“The care of rivers is not a question of rivers, but of the human heart.”
– Tanako Shozo
Rivers of carbon are rivers of life!
We work with landholders to protect and restore rivers, streams and wetlands so that the fish, birds, platypus and other animals that call these riparian areas ‘home’, can thrive. Looking after our riparian areas makes sense, as trees, shrubs and reeds along our riverbanks stop erosion, filter and trap sediment, provide habitat for native animals, shelter stock, improve water quality and make our rivers great places to swim, paddle and picnic.
We support landholders by providing funding for fencing, trees, small-scale erosion, off stream water and habitat rehabilitation. By doing this we enable landholders to achieve production and biodiversity goals, as well as potentially being able to gain carbon credits in the future.
The Rivers of Carbon (RoC) Approach is one where the landholder manages the riparian zone within the context of the overall farm or land management plan. This means they employ different, yet integrated strategies to boost soil productivity along streams and rivers, as well as revegetating the areas to create biodiverse carbon sinks. By working in partnership with landholders, RoC aims to link riparian vegetation of high conservation value to intact vegetation so that we can expand habitat availability and boost native biodiversity.
We empower people to act by:
Enabling multiple environmental
and social benefits
Managing natural capacity wisely
Creating confident communities
Enhancing social capital
Valuing Aboriginal knowledge
and river connections
Celebrating and enjoying our rivers
Rivers of Carbon is the on-ground component of the Australian River Restoration Centre (ARRC), a not-for-profit organisation that believes rivers and people need each other to thrive. Our values include:
We believe that when people are given the opportunity they want to make a difference by caring for the world around them.
We believe empathy and kindness are the foundations for shared problem solving, creativity and joy.
We believe that when people are connected to each other and to nature they are happier, more resilient and full of hope.
☕: Skinny cappuccino
Inspiring, skilled and effective. Siwan is a familiar face in the Australian river restoration community, with her work in communications, public speaking, leadership and on-ground riparian rehabilitation well-known and respected. She enjoys facilitating and empowering others to value themselves and their knowledge so that rivers and waterways can be managed confidently, in partnership with nature.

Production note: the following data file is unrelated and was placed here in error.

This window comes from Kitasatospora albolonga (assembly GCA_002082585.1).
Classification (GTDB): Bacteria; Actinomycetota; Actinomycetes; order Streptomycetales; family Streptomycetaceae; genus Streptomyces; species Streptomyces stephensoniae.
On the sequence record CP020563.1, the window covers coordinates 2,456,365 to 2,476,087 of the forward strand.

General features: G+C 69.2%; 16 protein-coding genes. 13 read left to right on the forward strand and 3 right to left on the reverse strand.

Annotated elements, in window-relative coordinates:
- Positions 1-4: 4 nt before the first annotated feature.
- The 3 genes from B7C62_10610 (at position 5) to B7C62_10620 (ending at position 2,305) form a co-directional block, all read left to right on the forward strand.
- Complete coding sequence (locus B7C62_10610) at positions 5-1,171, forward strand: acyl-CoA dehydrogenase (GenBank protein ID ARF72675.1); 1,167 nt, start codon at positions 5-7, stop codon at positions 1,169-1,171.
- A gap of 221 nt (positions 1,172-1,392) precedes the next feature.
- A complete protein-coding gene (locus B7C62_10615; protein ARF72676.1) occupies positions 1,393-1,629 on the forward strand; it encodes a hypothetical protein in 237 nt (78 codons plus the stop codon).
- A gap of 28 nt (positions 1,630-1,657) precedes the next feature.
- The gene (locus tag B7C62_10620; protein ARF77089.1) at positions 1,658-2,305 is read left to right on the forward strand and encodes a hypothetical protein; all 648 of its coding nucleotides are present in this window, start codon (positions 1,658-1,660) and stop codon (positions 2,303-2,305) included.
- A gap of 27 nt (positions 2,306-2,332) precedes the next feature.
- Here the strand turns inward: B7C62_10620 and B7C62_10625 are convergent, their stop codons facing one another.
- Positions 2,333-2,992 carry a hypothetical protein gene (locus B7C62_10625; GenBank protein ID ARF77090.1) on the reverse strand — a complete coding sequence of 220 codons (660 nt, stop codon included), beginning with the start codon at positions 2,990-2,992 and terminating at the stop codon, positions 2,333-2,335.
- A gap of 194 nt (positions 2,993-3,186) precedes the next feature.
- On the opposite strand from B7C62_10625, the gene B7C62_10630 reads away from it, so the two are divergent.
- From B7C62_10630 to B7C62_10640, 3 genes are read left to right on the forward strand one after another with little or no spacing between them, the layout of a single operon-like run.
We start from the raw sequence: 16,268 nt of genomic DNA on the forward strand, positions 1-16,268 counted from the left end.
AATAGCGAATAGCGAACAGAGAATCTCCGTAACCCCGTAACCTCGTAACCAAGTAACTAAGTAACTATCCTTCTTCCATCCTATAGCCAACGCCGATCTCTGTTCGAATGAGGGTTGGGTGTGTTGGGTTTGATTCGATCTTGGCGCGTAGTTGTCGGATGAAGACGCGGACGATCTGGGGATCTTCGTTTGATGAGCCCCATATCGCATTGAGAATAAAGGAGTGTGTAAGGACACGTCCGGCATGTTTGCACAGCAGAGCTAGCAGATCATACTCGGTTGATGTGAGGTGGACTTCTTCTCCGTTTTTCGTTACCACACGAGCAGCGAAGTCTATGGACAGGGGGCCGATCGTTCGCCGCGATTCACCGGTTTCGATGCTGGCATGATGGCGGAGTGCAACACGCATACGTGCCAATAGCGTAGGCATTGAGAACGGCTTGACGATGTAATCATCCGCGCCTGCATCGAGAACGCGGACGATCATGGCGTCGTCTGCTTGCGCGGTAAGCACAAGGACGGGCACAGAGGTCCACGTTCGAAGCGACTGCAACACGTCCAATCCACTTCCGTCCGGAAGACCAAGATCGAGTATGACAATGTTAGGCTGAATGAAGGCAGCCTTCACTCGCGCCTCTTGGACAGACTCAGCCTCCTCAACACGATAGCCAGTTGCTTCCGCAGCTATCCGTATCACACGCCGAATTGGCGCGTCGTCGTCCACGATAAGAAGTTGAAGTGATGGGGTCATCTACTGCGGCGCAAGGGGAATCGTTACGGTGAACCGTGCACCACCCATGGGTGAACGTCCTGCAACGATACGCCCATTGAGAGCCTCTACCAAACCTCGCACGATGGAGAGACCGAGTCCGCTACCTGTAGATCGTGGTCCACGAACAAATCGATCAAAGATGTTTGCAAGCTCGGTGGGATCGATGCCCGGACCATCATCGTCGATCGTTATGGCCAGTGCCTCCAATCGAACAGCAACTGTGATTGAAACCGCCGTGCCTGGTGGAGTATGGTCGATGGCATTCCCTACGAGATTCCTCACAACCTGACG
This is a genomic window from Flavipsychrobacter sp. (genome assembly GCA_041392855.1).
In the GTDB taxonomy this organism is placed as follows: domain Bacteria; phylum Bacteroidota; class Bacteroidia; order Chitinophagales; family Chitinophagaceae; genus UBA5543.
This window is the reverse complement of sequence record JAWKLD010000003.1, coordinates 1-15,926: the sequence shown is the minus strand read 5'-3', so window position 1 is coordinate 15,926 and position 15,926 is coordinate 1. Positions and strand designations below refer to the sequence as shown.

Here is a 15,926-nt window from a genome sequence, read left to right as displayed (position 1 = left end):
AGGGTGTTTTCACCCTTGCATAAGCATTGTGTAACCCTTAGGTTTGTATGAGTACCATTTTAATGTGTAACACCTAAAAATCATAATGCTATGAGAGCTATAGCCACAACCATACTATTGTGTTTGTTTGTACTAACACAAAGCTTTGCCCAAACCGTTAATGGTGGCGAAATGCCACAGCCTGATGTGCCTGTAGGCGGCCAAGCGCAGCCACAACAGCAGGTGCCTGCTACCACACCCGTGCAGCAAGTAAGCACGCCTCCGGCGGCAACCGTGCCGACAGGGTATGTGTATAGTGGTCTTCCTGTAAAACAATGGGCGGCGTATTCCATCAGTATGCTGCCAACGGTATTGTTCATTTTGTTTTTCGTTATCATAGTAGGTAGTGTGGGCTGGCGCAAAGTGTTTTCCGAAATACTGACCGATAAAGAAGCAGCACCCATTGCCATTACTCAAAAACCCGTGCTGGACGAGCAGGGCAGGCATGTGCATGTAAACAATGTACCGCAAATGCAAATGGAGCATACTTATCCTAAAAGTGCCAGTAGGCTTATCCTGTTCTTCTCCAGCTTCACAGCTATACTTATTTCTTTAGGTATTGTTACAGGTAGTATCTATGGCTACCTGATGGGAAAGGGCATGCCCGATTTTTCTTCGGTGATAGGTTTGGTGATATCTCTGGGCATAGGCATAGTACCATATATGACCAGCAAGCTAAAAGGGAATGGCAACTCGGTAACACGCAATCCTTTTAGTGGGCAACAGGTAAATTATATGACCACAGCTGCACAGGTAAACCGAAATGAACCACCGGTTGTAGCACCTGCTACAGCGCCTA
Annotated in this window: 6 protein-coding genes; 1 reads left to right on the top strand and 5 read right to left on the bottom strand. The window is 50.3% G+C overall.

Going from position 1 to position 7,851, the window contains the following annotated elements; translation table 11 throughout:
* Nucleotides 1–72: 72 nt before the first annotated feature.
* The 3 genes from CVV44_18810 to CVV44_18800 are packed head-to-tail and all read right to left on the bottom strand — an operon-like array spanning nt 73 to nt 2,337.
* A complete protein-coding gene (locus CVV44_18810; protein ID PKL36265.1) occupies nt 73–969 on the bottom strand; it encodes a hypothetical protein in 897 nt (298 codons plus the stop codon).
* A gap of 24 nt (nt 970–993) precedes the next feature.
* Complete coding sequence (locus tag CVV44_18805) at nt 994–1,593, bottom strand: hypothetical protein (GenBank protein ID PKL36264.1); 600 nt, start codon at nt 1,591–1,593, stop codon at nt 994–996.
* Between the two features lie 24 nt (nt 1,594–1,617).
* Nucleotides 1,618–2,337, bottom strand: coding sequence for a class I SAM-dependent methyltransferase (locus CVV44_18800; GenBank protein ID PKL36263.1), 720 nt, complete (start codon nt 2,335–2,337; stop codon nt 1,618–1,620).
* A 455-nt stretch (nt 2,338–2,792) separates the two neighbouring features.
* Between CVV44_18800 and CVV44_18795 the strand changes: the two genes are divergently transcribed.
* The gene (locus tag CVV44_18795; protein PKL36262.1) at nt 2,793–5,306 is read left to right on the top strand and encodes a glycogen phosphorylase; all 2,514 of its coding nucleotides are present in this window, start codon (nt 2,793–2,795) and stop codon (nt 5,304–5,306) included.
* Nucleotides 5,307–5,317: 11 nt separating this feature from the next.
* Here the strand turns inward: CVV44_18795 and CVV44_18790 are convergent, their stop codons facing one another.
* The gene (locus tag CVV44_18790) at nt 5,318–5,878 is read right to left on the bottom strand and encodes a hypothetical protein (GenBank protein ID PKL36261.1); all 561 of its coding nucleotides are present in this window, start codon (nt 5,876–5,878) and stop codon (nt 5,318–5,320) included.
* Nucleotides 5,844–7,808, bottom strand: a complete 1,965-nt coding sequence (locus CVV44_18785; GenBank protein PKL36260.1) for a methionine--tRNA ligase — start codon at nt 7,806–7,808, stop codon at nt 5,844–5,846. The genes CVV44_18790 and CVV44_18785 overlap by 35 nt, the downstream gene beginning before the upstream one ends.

☕: Long black
Lori specialises in riparian rehabilitation projects that focus on engaging the community in improving biodiversity, linking vegetation, addressing salinity, etc. She is the on-ground Program Manager for Rivers of Carbon, a program she and Siwan co-founded six years ago Lori is practical, approachable and a great person to talk to about all things riparian. She is a skilled community practitioner and is always willing to share her experiences with others.
☕: Long black
Antia wears many hats as a Waterwatch Coordinator and Facilitator of the Upper Murrumbidgee Demonstration Reach. A passionate paddler and lover of the river, Antia spends her time working with locals to protect and restore the Murrumbidgee from Casuarina Sands to the Headwaters. She is a great community connector, bringing landholders together to remove weeds, stabilise banks and create native fish habitat. Her interest is working with the community to build knowledge and share information and use it as part of locally tailored programs.
Mikayla looks after the Naas, Gudgenby and Source Water projects. Working with Rivers of Carbon has helped connect her Earth science and agricultural studies with real world experience and applications. She is most excited to learn about how engaging landholders can create better outcomes for land, wildlife and people. She is looking forward to collaborating further with enthusiastic people working towards a sustainable future.
What people say about us: